Resource Center Dog Ownership Cats vs. Dogs: Which Make Better Pets

Cats vs. Dogs: Which Make Better Pets

David Mead is the Vice President, Head of Marketing at PuppySpot. Dogs have been an important part of his life since his early childhood. He has a passion for dog training and believes that dogs make the best companions as long as you treat them right.

It is sometimes said that there are two types of people: cat people and dog people. Each will try to argue why their pet is best, yet a consensus is never reached. Here's what we have to say about the two furry creatures--and by the end of this article, you can reach a conclusion on your own.

While felines have the cute and cuddly appeal of dogs, the similarities between the two domesticated animals pretty much stop there. Cats and dogs are said to have almost opposite personalities. For cats, the stereotype is that of an aloof, amusingly self-centered creature who offers limited affection. However, depending on the individual cat, felines can be very affectionate creatures who will show their love when and with whom they trust.

While cats are cool, dogs are our favorite for many reasons. Their loyalty, humanlike gazes and unconditional love towards their owners make them irresistible companions, while their playfulness and energy give them an apparent zest for life. Though personality varies between breeds and individual dogs, canines tend to express enthusiasm towards being around their owners, while a cat's relationship with humans looks more like indifference.

When it comes to housetraining, cats require almost no prompting to use the litterbox; the act is purely instinctual. Yet whether out of lack of skill or just mere disinterest, cats won't do tricks or follow the commands that dogs do, nor can they be trained for service jobs. Despite this, cats are very intelligent and are believed to have much longer memories than dogs. Cats also have extraordinary night vision, and their speed rivals that of dogs.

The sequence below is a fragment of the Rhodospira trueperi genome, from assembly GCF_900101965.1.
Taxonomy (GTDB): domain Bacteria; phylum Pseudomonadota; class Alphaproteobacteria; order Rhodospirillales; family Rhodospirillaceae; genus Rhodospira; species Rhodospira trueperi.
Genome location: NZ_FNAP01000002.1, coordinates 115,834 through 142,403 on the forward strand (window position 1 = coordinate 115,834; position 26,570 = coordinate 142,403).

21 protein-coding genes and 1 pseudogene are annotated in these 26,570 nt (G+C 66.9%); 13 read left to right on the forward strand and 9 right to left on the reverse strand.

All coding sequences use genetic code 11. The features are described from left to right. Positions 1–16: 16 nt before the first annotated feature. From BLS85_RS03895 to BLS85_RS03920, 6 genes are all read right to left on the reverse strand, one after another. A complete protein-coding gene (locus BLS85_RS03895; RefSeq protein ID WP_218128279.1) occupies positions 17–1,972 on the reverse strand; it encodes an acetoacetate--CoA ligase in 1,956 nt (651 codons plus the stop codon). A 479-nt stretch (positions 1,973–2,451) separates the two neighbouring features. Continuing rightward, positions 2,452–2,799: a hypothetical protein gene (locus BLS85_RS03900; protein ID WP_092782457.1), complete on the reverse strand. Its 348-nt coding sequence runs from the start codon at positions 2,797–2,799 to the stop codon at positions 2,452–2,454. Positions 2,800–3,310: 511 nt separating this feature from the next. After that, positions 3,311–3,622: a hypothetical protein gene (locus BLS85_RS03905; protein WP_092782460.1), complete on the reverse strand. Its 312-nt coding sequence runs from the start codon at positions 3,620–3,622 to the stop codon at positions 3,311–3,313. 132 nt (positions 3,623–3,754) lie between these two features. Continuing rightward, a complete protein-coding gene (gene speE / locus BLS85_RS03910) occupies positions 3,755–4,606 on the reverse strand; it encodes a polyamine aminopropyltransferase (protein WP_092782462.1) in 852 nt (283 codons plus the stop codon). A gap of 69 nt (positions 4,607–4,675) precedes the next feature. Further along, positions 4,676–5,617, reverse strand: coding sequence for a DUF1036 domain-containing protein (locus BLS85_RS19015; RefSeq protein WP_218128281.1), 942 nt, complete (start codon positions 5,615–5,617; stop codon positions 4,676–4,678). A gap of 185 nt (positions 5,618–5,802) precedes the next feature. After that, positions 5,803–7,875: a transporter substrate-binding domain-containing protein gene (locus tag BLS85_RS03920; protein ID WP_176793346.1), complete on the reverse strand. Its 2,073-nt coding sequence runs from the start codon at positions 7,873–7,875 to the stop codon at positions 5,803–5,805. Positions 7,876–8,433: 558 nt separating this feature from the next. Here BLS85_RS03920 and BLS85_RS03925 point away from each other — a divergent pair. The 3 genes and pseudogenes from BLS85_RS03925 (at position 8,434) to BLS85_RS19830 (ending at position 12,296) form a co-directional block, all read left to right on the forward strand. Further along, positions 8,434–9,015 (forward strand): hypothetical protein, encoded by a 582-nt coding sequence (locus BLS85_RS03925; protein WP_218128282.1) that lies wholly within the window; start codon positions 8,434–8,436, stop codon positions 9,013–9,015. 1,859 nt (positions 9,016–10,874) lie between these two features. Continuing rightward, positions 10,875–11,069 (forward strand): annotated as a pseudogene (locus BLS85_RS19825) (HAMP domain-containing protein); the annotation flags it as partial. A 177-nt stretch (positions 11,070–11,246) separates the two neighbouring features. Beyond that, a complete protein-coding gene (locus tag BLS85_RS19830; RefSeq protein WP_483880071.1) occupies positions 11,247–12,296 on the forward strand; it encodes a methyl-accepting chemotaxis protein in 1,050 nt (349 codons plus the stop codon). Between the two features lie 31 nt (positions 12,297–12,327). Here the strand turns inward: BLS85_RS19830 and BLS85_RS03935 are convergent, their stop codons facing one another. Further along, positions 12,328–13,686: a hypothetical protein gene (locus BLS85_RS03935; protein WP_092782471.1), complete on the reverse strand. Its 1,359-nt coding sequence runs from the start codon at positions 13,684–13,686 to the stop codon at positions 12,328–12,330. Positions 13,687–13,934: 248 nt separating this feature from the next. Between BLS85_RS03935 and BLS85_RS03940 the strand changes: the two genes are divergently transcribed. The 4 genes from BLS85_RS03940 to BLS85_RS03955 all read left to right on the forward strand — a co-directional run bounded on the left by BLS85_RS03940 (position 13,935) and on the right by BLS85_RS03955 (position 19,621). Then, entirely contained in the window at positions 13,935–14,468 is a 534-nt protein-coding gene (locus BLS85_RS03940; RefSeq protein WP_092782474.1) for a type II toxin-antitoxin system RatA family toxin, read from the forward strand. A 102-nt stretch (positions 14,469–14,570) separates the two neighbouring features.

A dog's famous sense of smell not only makes for a curious creature, but a dog's nose has also proven useful for important tasks such as detecting bombs, drugs, missing people and even cancer. Dogs will do almost anything to please their humans. On the other hand, training them comes at a cost. The time and energy needed to housetrain, socialize and teach dogs obedience, especially to become "working dogs," is intensive.

Because of their generally clean nature, cats do not require as much grooming as dogs. They like to lick themselves clean and typically do not need a bath unless they have gotten themselves especially dirty. Grooming and maintaining a dog's health, on the other hand, can vary in price and time commitment, depending on the breed. However, both cats and dogs will need regular nail trims.

Statistics on cat aggression are quite slim, though because of their retractable claws which always stay sharp, a cat's scratch can be comparable to a dog's bite. However, instances of aggression in both cats and dogs often result from lack of training or poor parental supervision.

For better or for worse, cats are solitary creatures. They can thrive both indoors and outdoors, and are independent enough to survive without their owner for long periods of time, as long as there is food and water left for them. Dogs are largely pro-social creatures, which may make them more dependent on their owners, but it is just a result of their boundless love for our company.

Cats and dogs may be at opposite ends of the spectrum, but there are pros and cons for owning each. Our pet of choice is the loyal and fun-loving dog, but who says you can't have both?

Who do you think wins the cat vs. dog contest? Comment below!

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